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Agriculture is key to Africa’s prosperity and development: with 70% of Africans dependent on agriculture for their livelihoods, the sector is critical to the economies of all African countries. Food accounts for about 40 per cent of consumption in sub-Saharan Africa; as a sector, its growth is central to increasing prosperity, food security, industrialization, intra-African trade and to bolstering Africa’s contribution to global trade.

Despite its central role, agriculture only contributes about one quarter of Africa’s Gross Domestic Product (GDP) with the continent mainly producing and exporting raw products and importing significant amounts of processed food. Lack of inputs, appropriate technology, and infrastructure, in conjunction with high post-harvest losses, drives the lack of competitiveness of many local raw produces in Africa: in Sub-Saharan Africa, post-harvest losses for perishable agro-commodities average 35-50% of total attainable production and vary between 15 to 25% for grains.

In addition to inward challenges, Africa’s agriculture sector continues to be affected by various external factors such as the COVID-19 pandemic and the conflict in Ukraine. According to the United Nations Office for the Coordination of Humanitarian Affairs (OCHA), Africa now faces a shortage of at least 30 million metric tons of food and 2 million metric tons of fertilizer, which will result in 20% decline in food production in Africa that will amount to a loss of over USD11 billion in value.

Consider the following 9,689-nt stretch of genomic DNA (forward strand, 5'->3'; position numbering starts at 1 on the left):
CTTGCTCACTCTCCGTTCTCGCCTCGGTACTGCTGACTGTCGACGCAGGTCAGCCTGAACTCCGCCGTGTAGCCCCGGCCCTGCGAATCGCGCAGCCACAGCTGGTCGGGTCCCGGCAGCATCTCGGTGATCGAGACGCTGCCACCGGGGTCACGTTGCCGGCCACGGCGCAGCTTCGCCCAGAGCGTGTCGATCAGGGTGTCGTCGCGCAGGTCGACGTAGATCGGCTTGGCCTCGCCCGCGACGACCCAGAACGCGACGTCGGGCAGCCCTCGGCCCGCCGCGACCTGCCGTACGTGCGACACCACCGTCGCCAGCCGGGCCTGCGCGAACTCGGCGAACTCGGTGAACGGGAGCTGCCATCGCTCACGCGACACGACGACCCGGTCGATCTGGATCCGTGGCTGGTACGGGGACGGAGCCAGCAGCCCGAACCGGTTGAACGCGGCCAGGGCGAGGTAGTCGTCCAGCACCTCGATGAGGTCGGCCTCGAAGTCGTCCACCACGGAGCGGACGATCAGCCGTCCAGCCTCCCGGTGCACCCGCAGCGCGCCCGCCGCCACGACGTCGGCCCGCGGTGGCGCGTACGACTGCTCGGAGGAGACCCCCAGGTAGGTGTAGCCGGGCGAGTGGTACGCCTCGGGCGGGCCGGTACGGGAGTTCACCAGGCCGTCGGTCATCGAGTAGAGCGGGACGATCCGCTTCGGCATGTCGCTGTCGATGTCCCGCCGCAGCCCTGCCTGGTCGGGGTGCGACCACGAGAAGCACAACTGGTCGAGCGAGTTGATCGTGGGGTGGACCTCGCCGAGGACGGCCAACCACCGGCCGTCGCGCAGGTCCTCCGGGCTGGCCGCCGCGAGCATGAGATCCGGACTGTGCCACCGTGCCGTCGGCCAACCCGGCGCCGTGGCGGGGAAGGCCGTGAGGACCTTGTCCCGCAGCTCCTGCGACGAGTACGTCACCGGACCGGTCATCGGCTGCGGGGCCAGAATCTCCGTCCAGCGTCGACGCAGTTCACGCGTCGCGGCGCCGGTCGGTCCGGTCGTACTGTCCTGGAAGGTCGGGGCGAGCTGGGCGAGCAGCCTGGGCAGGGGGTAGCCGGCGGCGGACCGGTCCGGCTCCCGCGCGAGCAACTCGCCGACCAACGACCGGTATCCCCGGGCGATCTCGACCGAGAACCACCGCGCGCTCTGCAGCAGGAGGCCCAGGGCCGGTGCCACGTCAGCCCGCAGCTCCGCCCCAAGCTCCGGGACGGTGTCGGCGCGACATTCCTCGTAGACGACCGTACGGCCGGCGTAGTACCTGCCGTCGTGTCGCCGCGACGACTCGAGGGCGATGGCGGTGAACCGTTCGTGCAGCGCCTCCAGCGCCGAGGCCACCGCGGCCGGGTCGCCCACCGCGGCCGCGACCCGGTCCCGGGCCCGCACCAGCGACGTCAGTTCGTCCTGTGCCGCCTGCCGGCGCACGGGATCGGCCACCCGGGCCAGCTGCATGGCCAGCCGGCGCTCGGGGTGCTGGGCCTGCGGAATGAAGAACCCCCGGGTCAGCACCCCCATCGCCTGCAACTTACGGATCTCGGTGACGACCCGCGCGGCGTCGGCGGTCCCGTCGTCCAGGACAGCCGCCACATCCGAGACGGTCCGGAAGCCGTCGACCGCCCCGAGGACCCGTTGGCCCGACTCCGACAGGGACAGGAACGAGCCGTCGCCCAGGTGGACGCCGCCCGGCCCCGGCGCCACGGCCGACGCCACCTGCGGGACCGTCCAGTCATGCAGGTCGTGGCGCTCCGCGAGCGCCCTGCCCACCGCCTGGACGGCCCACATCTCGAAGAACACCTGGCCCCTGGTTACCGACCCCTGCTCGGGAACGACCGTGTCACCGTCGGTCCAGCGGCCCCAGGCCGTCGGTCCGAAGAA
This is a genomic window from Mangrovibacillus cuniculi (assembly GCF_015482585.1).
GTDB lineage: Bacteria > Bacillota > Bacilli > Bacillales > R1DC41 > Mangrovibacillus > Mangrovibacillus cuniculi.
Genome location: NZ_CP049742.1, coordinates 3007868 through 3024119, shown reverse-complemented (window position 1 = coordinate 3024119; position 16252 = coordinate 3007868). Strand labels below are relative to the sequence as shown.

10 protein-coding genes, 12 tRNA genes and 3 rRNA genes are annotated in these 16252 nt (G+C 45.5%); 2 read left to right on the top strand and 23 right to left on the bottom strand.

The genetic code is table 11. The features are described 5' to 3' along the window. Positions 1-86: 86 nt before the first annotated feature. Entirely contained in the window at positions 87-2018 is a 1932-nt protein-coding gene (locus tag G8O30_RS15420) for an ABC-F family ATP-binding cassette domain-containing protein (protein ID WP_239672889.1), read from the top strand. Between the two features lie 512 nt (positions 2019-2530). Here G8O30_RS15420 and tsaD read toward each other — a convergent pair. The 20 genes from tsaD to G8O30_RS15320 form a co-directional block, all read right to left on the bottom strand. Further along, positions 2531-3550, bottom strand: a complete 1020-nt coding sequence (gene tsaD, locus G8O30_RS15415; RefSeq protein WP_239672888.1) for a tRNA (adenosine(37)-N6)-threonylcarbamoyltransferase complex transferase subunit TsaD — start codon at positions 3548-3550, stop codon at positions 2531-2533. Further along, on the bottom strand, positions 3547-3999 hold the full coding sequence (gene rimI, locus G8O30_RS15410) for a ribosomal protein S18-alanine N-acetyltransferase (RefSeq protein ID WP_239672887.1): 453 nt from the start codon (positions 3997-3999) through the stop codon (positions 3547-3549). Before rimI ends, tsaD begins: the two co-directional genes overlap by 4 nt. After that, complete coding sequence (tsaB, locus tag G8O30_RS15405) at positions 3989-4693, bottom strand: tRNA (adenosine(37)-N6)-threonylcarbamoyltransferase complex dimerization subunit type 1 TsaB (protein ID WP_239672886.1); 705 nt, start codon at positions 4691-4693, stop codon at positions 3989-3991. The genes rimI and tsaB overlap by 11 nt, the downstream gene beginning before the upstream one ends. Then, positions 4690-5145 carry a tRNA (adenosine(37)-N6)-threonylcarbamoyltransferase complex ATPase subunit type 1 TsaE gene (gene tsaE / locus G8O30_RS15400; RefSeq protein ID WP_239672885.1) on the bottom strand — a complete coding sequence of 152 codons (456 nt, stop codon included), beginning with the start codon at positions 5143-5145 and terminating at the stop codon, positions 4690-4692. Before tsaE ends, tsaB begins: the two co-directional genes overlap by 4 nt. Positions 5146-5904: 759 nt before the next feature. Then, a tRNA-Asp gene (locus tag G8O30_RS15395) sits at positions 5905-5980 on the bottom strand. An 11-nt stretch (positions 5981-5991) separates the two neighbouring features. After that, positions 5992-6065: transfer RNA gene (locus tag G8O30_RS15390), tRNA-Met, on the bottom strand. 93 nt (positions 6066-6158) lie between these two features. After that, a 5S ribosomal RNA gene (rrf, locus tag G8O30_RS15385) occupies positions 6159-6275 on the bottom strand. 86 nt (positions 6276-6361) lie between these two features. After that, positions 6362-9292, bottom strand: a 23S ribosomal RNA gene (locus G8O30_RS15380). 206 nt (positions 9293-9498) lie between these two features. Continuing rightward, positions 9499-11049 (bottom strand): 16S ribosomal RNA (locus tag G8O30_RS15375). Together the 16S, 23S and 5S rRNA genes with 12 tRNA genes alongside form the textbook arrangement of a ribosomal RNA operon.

Assuring food self-sufficiency and attaining food security through improved agricultural and food-processing production is thus essential for inclusive and sustainable industrial development. The development of resilient and sustainable agro-industries accompanying the agricultural transformation is a promising path with its backward and forward value chain linkages among agriculture, manufacturing, and service sectors. It also increases GDP value addition, creates employment opportunities in rural and urban areas as well as increases incomes, ultimately achieving long-term poverty reduction. It will enable Africa to transform from a raw materials supplier to an added value provider, extracting higher rents from commodities, integrating into regional, continental and global value chains, and promoting diversification anchored in value addition and local content development.

With the opening of free trade area on 1 January 2021, the African Continental Free Trade Area (AfCFTA) provides a major opportunity for Africa’s agro industries: Africa’s food and beverage markets are projected to reach USD1 trillion by 2030, which is another promising opportunity for agriculture and agribusiness. The AfCFTA will push opportunities to realize greater economic integration with a continent-wide market for its own agro-industrial products.

The need to build resilient and sustainable agricultural industrialization in Africa is stronger than ever. By highlighting Industry 4.0 and digital technologies for agro-processing value chain, the event captures the momentum as an opportunity for agro-industrialization under the AfCFTA and discusses how agricultural potential can be the driver for Africa’s inclusive and sustainable industrial development in the context of the Third Industrial Development Decade for Africa (IDDA III) and of TICAD8.

Objective of the Event

  • Share innovative approaches to enhance Africa’s agro industry development in Africa
  • Explore and discuss ways to enhance partnerships for Africa’s food security through resilience and sustainable agro-industrialization.
  • Discuss and identify innovative funding solutions to support the development of agro industries in Africa
  • Showcase an evidence –based good practices in promoting sustainable value chain. Case study of the bush value-chain in Namibia